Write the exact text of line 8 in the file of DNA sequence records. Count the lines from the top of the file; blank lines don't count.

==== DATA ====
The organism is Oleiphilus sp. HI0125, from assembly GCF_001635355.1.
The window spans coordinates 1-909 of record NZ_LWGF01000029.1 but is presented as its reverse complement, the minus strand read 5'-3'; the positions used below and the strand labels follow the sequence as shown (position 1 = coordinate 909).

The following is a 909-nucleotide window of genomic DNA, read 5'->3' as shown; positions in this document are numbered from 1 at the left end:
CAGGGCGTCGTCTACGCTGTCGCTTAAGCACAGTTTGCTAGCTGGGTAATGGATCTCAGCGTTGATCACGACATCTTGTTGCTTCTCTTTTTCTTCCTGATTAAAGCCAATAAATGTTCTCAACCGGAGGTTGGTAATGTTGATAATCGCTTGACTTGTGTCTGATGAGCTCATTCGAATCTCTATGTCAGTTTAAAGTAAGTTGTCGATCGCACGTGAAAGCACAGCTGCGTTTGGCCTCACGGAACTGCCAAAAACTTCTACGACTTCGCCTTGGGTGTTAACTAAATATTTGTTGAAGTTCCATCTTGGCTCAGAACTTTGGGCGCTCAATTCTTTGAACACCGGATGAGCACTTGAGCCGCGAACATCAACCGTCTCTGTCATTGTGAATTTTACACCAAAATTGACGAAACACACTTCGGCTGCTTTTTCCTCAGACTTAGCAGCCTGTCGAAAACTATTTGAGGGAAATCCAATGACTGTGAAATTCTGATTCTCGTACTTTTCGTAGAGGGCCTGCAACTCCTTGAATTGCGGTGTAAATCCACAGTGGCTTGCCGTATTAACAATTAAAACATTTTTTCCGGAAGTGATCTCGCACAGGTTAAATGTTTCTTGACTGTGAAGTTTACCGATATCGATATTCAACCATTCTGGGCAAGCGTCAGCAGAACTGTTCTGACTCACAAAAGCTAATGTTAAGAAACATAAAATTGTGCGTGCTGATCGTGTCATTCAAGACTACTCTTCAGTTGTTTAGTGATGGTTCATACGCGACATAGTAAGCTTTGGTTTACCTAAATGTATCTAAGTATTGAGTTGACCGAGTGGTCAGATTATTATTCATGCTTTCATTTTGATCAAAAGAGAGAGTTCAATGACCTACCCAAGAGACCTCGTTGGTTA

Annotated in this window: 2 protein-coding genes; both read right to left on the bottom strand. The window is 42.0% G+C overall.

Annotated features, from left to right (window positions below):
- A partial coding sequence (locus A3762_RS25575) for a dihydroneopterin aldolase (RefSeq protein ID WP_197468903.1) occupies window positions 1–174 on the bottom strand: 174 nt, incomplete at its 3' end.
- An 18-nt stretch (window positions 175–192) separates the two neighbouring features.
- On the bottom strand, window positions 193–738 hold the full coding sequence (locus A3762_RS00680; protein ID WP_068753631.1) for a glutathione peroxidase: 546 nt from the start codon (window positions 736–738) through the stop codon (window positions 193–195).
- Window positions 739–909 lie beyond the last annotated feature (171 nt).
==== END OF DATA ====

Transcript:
- An 18-nt stretch (window positions 175–192) separates the two neighbouring features.